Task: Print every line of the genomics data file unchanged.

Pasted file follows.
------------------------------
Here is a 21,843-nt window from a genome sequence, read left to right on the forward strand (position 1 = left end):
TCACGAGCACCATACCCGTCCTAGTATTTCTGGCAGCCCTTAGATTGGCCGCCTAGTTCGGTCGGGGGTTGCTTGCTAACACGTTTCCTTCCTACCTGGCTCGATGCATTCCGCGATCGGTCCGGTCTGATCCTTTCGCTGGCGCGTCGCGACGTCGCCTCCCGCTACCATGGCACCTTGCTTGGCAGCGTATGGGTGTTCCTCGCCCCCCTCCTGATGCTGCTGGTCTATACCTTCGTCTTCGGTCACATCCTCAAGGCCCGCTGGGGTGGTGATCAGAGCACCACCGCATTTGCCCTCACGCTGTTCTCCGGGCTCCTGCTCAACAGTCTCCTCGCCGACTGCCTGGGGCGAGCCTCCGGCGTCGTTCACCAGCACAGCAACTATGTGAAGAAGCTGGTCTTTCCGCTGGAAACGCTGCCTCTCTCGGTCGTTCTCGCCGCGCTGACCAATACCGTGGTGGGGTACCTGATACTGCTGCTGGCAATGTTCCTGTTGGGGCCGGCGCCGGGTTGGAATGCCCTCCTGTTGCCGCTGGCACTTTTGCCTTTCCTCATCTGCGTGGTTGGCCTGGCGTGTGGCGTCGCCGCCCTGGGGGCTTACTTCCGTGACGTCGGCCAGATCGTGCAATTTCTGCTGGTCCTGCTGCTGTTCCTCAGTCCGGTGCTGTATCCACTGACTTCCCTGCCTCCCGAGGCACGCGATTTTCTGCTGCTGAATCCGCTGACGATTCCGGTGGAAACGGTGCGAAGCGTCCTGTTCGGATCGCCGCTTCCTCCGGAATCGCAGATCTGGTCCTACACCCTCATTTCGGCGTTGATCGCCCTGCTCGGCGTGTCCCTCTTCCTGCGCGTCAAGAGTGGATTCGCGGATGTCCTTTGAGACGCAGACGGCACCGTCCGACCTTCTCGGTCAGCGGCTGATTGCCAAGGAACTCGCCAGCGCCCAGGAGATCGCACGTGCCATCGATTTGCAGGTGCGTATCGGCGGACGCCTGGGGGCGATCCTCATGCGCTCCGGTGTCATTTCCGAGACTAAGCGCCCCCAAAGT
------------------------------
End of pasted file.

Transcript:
Here is a 21,843-nt window from a genome sequence, read left to right on the forward strand (position 1 = left end):
TCACGAGCACCATACCCGTCCTAGTATTTCTGGCAGCCCTTAGATTGGCCGCCTAGTTCGGTCGGGGGTTGCTTGCTAACACGTTTCCTTCCTACCTGGCTCGATGCATTCCGCGATCGGTCCGGTCTGATCCTTTCGCTGGCGCGTCGCGACGTCGCCTCCCGCTACCATGGCACCTTGCTTGGCAGCGTATGGGTGTTCCTCGCCCCCCTCCTGATGCTGCTGGTCTATACCTTCGTCTTCGGTCACATCCTCAAGGCCCGCTGGGGTGGTGATCAGAGCACCACCGCATTTGCCCTCACGCTGTTCTCCGGGCTCCTGCTCAACAGTCTCCTCGCCGACTGCCTGGGGCGAGCCTCCGGCGTCGTTCACCAGCACAGCAACTATGTGAAGAAGCTGGTCTTTCCGCTGGAAACGCTGCCTCTCTCGGTCGTTCTCGCCGCGCTGACCAATACCGTGGTGGGGTACCTGATACTGCTGCTGGCAATGTTCCTGTTGGGGCCGGCGCCGGGTTGGAATGCCCTCCTGTTGCCGCTGGCACTTTTGCCTTTCCTCATCTGCGTGGTTGGCCTGGCGTGTGGCGTCGCCGCCCTGGGGGCTTACTTCCGTGACGTCGGCCAGATCGTGCAATTTCTGCTGGTCCTGCTGCTGTTCCTCAGTCCGGTGCTGTATCCACTGACTTCCCTGCCTCCCGAGGCACGCGATTTTCTGCTGCTGAATCCGCTGACGATTCCGGTGGAAACGGTGCGAAGCGTCCTGTTCGGATCGCCGCTTCCTCCGGAATCGCAGATCTGGTCCTACACCCTCATTTCGGCGTTGATCGCCCTGCTCGGCGTGTCCCTCTTCCTGCGCGTCAAGAGTGGATTCGCGGATGTCCTTTGAGACGCAGACGGCACCGTCCGACCTTCTCGGTCAGCGGCTGATTGCCAAGGAACTCGCCAGCGCCCAGGAGATCGCACGTGCCATCGATTTGCAGGTGCGTATCGGCGGACGCCTGGGGGCGATCCTCATGCGCTCCGGTGTCATTTCCGAGACTAAGCGCCCCCAAAGT